Alternatively, the IRS rules allow the retiree to delay taxation on the earnings attributable to the after-tax contributions ($120,000) until the money is distributed by contributing that amount to a conventional IRA, and the remaining $180,000 to the Roth IRA.

Under each approach, the subsequent growth in the Roth IRA will be tax-free when withdrawn. Partial rollovers can also be made, and the same principles apply.

Golden years ahead

HCEs face some complex decisions when it comes to retirement planning. Let our firm help you make the right moves now for your golden years ahead.

Shifting Capital Gains to Your Children

If you’re an investor looking to save tax dollars, your kids might be able to help you out. Giving appreciated stock or other investments to your children can minimize the impact of capital gains taxes.

For this strategy to work best, however, your child must not be subject to the “kiddie tax.” This tax applies your marginal rate to unearned income in excess of a specified threshold ($2,100 in 2017) received by your child who at the end of the tax year was either: 1) under 18, 2) 18 (but not older) and whose earned income didn’t exceed one-half of his or her own support for the year (excluding scholarships if a full-time student), or 3) a full-time student age 19 to 23 who had earned income that didn’t exceed half of his or her own support (excluding scholarships).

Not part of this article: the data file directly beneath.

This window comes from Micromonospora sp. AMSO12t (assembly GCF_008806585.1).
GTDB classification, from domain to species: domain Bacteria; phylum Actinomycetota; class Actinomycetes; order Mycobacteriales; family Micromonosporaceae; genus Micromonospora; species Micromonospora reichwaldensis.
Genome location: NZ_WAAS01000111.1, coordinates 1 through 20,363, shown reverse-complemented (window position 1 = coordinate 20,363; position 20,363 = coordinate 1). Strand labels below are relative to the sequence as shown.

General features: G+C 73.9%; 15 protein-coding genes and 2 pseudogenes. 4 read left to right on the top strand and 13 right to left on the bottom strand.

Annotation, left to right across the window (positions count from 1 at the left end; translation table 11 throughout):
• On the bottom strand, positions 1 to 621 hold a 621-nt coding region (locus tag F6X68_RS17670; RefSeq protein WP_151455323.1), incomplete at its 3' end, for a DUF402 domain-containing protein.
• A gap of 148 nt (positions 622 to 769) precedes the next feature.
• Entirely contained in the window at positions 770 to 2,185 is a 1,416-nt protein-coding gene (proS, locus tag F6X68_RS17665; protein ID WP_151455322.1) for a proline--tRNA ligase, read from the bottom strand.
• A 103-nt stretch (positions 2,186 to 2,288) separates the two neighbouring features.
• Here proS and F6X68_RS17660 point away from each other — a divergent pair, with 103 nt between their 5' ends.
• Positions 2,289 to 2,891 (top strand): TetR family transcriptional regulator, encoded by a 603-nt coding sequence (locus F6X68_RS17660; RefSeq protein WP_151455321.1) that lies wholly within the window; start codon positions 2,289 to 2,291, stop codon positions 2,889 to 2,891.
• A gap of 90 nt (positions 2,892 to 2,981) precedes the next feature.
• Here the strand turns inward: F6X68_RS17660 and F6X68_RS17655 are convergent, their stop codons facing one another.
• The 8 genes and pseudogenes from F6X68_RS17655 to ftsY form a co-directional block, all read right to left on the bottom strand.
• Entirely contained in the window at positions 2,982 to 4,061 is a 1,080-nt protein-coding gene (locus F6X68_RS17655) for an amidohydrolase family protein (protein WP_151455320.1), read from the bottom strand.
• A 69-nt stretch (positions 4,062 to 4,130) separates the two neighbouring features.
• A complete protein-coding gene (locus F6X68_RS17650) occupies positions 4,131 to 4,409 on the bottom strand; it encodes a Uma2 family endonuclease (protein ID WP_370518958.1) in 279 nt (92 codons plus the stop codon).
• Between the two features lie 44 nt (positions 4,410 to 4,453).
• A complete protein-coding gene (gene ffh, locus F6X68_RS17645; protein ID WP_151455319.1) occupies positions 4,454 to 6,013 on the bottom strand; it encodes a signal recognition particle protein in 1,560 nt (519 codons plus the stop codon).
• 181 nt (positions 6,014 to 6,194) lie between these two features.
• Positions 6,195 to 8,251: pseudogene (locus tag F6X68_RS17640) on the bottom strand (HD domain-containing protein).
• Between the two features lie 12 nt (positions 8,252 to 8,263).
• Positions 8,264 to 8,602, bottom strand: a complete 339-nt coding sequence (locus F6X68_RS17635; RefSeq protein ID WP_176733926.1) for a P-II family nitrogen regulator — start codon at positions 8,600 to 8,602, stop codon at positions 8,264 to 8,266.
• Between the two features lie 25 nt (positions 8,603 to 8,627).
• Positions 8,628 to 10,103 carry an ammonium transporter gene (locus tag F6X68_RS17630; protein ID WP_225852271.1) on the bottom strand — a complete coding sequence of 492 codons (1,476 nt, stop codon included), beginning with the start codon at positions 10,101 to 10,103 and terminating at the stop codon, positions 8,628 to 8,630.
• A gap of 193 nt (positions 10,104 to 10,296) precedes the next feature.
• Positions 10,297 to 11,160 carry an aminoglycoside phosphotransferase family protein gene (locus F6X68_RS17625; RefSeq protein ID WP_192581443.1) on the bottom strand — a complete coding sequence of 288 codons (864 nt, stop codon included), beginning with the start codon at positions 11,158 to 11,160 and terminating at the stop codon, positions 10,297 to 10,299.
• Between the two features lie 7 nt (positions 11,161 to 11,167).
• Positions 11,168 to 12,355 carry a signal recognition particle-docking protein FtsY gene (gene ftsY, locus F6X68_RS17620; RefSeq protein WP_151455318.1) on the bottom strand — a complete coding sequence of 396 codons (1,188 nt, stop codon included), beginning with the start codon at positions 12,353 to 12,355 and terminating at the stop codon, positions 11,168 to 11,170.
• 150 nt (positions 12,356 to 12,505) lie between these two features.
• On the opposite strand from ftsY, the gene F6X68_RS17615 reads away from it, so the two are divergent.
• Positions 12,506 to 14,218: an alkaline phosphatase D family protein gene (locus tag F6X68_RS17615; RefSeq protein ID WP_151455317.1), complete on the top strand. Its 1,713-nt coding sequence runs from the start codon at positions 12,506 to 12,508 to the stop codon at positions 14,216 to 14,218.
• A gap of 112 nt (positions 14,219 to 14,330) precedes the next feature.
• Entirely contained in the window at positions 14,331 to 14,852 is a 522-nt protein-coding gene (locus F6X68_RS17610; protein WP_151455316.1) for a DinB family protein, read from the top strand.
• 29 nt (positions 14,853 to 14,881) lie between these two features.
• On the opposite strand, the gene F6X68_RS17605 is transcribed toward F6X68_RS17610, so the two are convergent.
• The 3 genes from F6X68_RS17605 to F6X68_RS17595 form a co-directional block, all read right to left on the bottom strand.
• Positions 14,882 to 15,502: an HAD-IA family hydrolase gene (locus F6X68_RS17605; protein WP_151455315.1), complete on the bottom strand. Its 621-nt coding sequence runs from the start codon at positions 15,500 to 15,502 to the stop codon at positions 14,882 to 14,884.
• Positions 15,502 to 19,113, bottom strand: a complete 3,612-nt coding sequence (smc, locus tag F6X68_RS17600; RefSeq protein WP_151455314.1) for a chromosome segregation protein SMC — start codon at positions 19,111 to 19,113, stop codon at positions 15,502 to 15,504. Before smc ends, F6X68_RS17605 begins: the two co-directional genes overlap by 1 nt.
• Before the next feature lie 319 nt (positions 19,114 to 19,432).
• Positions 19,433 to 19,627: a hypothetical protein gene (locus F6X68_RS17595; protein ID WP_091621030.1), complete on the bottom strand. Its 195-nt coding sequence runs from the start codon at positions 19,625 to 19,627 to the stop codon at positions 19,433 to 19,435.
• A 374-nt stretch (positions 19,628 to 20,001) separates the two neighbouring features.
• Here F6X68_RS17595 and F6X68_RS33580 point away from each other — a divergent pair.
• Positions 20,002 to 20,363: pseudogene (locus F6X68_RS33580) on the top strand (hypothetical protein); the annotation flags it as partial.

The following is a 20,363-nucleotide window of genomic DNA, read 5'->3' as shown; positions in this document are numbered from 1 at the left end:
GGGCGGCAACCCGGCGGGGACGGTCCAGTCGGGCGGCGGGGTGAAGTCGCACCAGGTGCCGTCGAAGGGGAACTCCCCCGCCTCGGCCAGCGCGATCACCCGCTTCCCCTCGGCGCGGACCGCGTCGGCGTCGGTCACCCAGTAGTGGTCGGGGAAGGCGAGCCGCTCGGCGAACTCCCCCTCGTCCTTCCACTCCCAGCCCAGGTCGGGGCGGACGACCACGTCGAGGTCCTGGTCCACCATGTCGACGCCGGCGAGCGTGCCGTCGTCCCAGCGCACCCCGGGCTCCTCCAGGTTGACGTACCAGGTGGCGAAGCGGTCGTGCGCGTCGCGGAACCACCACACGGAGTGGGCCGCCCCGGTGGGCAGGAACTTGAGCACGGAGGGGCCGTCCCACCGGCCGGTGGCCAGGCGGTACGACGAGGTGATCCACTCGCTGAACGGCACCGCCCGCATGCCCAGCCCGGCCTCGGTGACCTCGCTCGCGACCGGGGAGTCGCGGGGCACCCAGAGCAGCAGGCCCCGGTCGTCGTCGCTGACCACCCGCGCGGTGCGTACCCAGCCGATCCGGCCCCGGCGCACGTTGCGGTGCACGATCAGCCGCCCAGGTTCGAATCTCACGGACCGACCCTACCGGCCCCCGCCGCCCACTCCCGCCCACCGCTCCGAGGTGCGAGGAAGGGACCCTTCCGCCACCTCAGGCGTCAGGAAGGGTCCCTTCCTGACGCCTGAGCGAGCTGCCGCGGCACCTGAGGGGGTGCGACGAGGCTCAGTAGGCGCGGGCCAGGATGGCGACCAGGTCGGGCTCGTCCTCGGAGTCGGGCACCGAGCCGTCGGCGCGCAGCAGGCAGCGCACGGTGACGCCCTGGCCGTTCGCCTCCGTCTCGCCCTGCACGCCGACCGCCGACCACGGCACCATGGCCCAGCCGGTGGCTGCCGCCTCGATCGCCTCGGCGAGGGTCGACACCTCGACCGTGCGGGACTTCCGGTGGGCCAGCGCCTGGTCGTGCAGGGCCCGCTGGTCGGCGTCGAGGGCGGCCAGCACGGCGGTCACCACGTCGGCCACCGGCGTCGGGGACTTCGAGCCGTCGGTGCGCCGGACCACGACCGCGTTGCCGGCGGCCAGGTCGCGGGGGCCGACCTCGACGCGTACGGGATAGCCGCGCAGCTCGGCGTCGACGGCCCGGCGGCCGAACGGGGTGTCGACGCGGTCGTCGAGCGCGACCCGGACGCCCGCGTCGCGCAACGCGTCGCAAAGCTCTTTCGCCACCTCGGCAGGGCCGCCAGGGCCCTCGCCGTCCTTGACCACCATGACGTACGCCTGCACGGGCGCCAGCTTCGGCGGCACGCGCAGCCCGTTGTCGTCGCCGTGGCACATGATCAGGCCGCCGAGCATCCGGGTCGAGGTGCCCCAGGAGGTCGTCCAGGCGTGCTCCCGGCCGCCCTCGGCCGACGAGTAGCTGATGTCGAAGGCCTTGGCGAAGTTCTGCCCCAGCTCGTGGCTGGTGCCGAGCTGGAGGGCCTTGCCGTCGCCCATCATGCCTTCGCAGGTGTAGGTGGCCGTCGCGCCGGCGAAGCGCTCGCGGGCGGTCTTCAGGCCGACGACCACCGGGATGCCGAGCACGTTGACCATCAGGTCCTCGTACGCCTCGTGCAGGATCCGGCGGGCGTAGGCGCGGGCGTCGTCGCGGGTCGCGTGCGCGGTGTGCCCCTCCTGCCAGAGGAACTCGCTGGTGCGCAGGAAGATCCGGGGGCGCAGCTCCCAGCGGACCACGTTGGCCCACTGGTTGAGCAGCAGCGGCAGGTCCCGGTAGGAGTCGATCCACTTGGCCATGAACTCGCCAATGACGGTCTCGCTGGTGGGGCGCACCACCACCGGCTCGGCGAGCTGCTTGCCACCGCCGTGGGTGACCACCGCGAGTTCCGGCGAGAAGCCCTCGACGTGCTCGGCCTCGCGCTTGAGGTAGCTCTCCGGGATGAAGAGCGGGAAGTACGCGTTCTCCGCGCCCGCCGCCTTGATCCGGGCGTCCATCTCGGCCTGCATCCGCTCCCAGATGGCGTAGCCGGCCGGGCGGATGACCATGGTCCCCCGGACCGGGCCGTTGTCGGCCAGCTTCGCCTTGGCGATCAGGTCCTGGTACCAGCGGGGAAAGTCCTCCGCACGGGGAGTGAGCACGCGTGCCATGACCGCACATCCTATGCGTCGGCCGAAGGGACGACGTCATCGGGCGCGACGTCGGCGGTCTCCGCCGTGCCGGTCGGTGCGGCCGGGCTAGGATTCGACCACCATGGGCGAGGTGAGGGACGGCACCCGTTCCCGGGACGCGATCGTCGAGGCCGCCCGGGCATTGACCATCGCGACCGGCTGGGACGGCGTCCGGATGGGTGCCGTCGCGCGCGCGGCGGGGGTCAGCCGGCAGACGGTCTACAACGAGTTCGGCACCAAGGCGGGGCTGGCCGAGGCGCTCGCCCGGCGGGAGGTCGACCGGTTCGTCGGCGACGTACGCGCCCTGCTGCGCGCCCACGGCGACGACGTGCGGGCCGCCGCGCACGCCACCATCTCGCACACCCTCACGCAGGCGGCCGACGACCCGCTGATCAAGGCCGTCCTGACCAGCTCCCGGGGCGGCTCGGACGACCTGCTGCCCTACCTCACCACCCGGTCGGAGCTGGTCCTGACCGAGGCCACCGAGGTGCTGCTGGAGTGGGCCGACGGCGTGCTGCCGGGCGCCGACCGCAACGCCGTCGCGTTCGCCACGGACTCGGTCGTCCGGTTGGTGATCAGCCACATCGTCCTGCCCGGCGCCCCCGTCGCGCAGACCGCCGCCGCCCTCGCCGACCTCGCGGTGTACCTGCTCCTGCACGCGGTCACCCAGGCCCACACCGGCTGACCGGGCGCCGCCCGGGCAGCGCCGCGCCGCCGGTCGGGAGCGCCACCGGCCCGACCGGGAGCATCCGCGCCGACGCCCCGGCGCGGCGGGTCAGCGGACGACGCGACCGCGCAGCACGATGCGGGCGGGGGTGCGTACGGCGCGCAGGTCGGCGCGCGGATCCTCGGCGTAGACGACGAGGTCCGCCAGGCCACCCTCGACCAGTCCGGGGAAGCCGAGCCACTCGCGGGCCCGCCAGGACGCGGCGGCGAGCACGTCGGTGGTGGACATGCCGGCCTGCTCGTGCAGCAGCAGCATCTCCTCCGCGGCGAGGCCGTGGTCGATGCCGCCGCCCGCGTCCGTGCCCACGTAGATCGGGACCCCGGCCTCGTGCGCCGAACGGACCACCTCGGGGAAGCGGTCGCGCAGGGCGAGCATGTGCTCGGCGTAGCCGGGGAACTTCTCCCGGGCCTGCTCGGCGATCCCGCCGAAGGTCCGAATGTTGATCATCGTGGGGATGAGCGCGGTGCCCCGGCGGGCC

Here’s how it works: Say Bill, who’s in the top tax bracket, wants to help his daughter, Molly, buy a new car. Molly is 22 years old, just out of college, and currently looking for a job — and, for purposes of the example, won’t be considered a dependent for 2017.

Even if she finds a job soon, she’ll likely be in the 10% or 15% tax bracket this year. To finance the car, Bill plans to sell $20,000 of stock that he originally purchased for $2,000. If he sells the stock, he’ll have to pay $3,600 in capital gains tax (20% of $18,000), plus the 3.8% net investment income tax, leaving $15,716 for Molly. But if Bill gives the stock to Molly, she can sell it tax-free and use the entire $20,000 to buy a car. (The capital gains rate for the two lowest tax brackets is generally 0%.)